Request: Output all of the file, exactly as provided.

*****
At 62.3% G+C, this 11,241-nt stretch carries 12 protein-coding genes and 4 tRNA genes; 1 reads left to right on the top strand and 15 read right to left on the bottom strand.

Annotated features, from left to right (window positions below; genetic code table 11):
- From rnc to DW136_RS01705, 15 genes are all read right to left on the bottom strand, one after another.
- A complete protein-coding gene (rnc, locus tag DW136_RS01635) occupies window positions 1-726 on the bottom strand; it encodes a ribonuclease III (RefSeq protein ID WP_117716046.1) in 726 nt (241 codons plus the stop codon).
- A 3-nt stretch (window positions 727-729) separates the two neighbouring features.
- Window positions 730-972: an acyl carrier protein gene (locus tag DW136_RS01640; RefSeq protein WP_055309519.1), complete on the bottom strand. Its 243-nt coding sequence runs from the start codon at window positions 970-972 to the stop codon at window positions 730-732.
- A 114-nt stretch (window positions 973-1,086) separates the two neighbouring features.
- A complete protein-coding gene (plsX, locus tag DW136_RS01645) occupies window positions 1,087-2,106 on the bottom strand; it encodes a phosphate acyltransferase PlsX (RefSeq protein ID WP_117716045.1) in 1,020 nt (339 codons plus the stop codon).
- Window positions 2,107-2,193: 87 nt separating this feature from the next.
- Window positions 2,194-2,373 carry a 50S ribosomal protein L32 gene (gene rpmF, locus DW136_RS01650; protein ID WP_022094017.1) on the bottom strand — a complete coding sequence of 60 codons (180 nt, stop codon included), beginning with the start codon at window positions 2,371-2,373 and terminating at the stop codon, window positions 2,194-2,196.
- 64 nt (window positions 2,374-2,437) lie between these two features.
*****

At 62.3% G+C, this 11,241-nt stretch carries 12 protein-coding genes and 4 tRNA genes; 1 reads left to right on the top strand and 15 read right to left on the bottom strand.

Annotated features, from left to right (window positions below; genetic code table 11):
- From rnc to DW136_RS01705, 15 genes are all read right to left on the bottom strand, one after another.
- A complete protein-coding gene (rnc, locus tag DW136_RS01635) occupies window positions 1-726 on the bottom strand; it encodes a ribonuclease III (RefSeq protein ID WP_117716046.1) in 726 nt (241 codons plus the stop codon).
- A 3-nt stretch (window positions 727-729) separates the two neighbouring features.
- Window positions 730-972: an acyl carrier protein gene (locus tag DW136_RS01640; RefSeq protein WP_055309519.1), complete on the bottom strand. Its 243-nt coding sequence runs from the start codon at window positions 970-972 to the stop codon at window positions 730-732.
- A 114-nt stretch (window positions 973-1,086) separates the two neighbouring features.
- A complete protein-coding gene (plsX, locus tag DW136_RS01645) occupies window positions 1,087-2,106 on the bottom strand; it encodes a phosphate acyltransferase PlsX (RefSeq protein ID WP_117716045.1) in 1,020 nt (339 codons plus the stop codon).
- Window positions 2,107-2,193: 87 nt separating this feature from the next.
- Window positions 2,194-2,373 carry a 50S ribosomal protein L32 gene (gene rpmF, locus DW136_RS01650; protein ID WP_022094017.1) on the bottom strand — a complete coding sequence of 60 codons (180 nt, stop codon included), beginning with the start codon at window positions 2,371-2,373 and terminating at the stop codon, window positions 2,194-2,196.
- 64 nt (window positions 2,374-2,437) lie between these two features.